For these men there should be poems and monuments. The Bay of Pigs should be our charge of the Light Brigade; the warriors, our Mambis. Instead they are our Vietnam veterans. While I cannot change how history is written, I can and will bear witness. Every time the Bay of Pigs is mentioned, my heart will swell, whatever the world may think. It may label the Bay of Pigs a failure, but I know the failure was that of politicians, not of the men who sought to liberate their country, who would have spared it a half century of totalitarian misery, and who took to heart the line in the Cuban national anthem that goes “morir por la patria es vivir.”
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by Jorge Ponce
Today marks the 50th anniversary since the U.S. launched the ill-fated invasion at the Bay of Pigs, Cuba, on April 17, 1961.
Rather than preparing a long discourse on this incident, I’ve decided to proceed on a different and more personal track. History books are available for those interested in reading the finer details of what really happened. But history books are static. I, on the other hand, am interested in recounting what the invasion meant to me, and the life lessons that it taught me.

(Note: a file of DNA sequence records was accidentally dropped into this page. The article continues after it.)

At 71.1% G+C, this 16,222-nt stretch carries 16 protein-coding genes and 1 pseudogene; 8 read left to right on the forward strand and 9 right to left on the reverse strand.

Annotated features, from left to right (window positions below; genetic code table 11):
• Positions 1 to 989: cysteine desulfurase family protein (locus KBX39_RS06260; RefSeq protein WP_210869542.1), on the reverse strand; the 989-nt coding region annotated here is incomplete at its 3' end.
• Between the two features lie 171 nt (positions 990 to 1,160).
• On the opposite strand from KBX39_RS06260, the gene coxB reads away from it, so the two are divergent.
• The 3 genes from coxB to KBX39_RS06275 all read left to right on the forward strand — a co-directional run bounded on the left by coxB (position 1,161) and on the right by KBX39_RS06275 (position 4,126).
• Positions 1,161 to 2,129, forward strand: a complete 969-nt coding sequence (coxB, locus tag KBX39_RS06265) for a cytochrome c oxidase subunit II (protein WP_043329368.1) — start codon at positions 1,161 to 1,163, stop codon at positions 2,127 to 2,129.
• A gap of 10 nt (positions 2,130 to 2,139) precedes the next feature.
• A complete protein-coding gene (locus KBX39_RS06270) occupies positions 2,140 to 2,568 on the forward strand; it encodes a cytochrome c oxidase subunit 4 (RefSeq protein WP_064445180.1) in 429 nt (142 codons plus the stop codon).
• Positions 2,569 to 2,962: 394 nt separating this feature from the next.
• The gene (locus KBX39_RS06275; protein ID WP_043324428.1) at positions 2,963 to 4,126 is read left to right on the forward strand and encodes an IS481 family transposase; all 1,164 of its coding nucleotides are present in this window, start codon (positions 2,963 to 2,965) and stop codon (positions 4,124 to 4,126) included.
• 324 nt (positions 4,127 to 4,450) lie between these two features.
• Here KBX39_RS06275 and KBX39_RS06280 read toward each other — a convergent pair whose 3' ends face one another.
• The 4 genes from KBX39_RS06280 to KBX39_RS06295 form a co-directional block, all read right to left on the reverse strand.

On April 17, 1961, I was seven years old, and I was living in Cuba. April 17 was very special to me, as it was my birthday. Birthdays symbolize gifts, money, and a party where one got to be the center of attention. I was the darling of the crowd, and, at least for one day, I could do no wrong. So, when my parents informed me that I would have a scaled down celebration in 1961, I was not a happy camper. While my parents explained the danger that we were in, they promised me to host a much larger fiesta in a post-Castro Cuba Libre. Since the latter never materialized, my memory of April 17, 1961 is one of broken promises – both from my parents and from the U.S. Government.